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Model Cars Magazine Forum


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Posts posted by bigmikevee

  1. Hey Richie,

    Welcome to a really great place, you will really like it here, lots of great people, always a lot of help when you aren't sure what to do, my skills have gone up 1000% since I joined the forums.

    Try Micro-Mark for a polishing kit, they have one that starts at 2400 and goes up to 12000 grit, easy to use soft foam pads. Very, very fine grits, just take your time, polish the plastic under running water, or rinse the pads every fews second, start with the 2400 grit and work your way up, just take your time, don't polish too hard, keep the pad wet and let the pad do the work, it will take a few minutes, but you will be amazed at the results. Also works great for polishing out paints too.

    Enjoy the forums and good luck fixing your windshield. Jump back on if you get stuck, lots of people happy to help.


  2. Hey John,

    Sure looks good from where I'm sitting, you have nothing to be sad about, you've just got one fine & unique car right there. It seems like we are a bunch of very detail-oriented and self-critical modelers, and that is why we are all having fun and improving. But, in my humble opinion, it's gotta be fun, and when done, be cool. If you can answer yes to those two questions, then nothing else matters. I am glad you posted, like I said, sure looks good to me, and I am also standing in line if you decide to gicve it away!! :)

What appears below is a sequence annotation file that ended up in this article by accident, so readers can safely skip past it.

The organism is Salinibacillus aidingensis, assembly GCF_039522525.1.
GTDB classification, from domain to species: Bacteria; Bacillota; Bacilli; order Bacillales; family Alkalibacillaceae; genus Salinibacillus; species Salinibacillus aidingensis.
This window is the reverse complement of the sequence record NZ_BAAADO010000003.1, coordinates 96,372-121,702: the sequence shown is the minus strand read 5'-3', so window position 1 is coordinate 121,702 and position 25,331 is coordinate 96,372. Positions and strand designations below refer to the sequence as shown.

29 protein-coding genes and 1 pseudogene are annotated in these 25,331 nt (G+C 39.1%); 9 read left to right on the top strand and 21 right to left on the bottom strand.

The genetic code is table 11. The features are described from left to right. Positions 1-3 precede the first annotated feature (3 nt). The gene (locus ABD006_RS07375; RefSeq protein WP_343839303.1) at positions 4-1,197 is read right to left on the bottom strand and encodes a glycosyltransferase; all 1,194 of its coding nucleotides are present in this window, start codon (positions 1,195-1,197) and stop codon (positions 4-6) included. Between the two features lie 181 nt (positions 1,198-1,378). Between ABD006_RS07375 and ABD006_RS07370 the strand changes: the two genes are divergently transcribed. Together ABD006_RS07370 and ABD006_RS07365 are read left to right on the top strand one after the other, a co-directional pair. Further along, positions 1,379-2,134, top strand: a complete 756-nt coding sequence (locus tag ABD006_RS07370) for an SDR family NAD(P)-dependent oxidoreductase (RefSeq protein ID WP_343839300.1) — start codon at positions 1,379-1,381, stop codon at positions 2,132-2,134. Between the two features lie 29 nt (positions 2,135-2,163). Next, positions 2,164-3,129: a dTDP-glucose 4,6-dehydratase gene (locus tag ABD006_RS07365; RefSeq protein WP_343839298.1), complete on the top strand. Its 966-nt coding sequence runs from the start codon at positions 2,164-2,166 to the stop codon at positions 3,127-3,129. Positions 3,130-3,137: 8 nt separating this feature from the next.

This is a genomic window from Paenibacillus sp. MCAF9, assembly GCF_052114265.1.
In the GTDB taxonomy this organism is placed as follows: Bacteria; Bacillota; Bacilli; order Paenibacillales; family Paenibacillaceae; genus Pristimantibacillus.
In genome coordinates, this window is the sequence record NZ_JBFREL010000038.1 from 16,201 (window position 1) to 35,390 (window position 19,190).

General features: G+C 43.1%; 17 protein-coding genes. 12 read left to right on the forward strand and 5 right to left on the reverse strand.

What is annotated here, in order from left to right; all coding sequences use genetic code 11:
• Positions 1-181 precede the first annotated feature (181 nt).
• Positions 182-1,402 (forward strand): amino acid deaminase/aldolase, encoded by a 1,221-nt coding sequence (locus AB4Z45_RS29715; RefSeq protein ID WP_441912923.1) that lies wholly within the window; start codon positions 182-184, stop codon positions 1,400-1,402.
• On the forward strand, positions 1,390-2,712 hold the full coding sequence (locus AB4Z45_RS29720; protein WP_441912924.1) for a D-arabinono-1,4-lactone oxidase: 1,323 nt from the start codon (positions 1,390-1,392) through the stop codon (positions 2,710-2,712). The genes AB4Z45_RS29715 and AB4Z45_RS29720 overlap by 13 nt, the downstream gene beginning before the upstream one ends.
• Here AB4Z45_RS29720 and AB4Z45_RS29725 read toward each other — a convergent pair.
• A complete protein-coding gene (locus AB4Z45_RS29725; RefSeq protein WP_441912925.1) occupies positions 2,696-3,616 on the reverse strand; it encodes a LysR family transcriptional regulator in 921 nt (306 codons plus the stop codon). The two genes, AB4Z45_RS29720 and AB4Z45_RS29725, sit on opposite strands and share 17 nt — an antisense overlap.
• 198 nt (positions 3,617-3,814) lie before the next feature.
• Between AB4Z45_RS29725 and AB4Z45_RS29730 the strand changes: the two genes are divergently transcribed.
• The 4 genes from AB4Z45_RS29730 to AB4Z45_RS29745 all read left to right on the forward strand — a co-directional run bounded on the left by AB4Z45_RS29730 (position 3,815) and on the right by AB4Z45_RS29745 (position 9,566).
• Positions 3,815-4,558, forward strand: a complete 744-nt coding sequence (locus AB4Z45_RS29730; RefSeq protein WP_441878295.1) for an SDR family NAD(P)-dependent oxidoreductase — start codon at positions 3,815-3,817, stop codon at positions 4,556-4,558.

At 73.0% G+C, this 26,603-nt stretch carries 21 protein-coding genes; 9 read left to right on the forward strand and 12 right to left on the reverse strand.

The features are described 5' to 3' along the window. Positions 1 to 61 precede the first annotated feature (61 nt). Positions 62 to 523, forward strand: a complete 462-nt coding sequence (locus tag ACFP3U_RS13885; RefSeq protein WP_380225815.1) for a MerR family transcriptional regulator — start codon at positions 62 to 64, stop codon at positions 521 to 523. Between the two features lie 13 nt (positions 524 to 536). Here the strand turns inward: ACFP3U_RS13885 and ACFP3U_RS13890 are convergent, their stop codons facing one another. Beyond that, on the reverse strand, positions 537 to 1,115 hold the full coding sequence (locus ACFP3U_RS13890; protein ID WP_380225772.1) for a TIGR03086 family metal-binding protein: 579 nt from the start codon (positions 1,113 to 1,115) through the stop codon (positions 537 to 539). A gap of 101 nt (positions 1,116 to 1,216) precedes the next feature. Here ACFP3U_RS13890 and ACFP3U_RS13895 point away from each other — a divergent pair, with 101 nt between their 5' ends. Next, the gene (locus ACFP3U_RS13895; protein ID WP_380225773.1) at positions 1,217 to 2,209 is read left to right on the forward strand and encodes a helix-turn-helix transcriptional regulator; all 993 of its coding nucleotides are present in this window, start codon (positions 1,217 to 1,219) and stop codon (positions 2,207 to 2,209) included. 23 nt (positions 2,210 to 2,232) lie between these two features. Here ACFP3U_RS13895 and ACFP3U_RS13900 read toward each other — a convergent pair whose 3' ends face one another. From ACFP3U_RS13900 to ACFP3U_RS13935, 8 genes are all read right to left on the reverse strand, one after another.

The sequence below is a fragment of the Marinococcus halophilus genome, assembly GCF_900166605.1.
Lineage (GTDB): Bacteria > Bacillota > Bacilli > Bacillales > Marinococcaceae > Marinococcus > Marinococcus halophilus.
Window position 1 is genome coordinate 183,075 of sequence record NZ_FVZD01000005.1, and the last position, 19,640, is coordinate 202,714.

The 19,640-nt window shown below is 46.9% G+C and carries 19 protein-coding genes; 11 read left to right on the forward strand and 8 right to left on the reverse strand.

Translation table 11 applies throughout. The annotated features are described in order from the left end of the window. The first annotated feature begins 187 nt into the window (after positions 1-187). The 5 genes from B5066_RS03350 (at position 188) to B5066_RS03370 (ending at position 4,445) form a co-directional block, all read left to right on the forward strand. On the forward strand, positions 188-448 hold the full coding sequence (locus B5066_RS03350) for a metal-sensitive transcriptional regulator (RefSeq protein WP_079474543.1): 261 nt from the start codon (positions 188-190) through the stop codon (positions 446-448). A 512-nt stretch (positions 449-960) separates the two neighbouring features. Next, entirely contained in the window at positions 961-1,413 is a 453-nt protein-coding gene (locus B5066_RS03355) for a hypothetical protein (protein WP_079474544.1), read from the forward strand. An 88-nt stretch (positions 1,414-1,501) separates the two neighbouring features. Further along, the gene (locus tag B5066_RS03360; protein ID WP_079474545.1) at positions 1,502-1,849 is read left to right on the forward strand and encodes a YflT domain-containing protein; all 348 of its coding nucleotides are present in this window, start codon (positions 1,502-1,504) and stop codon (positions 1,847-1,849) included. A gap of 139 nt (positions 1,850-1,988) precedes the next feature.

3. Hey Brett,

    Glad you okay, the Willy's looks great, I agree with the gang, that is one of the coolest rides from that time hands down, who knew back then what an important car it would be today? Yours looks great, can't wait to see more, thanks for posting.


  4. Hey gang,

    I was just added as a friend here by someone, and also added someone else as a friend. I was just wondering if there is some benefit to adding friends, or is it just a communication bonus? Still, it is a pretty cool feature, and like in real life, you can't have too many good ones!! Oh and to all my friends, if you have any models that take up too much room, I will, as your friend, take them off of your hands...for free....I promise.


  5. Hey Donald,

    Allright!! Looks good, what a good feeling, right? It will take your cars to a whole new level, everybody was helpful, that's why I love this place!!

    Okay, a small tip that seems to help me...before I put on the foil, or even before I paint, I take the back of an exacto blade and trace over the area where the foil will go, just go over it slowly and lightly a couple of time to slightly deepen the path your sharp blade will follow. Worth a few minutes extra time to create a little groove for the blade, seems to keep the lines where they belong and makes the cuts that much more exact.

    Have fun and congrats!!


  6. Mitch,

    Hey buddy, take it EZ. Functionally illiterate is not the same as dyslexic. I don't understand, if you don't like it, why are you reading and posting? Leave the man alone, Phils' hoodscoop looks good to Phil, is that so bad? I hate when these type of things start monopolizing a topic, the problem with people who have disfuncions/and/or/handicaps is that they might not even know the error of their ways. I think the other members trying to help may be beneficial, but what if Phil doesn't see the errors? How much should be slung his way when he, in my humble opinion, is just trying to share his hobby and his work, with us? If this is the best he can do, then God Bless the man. As stated before, if you don't like it don't read it. All I may state is the obvious.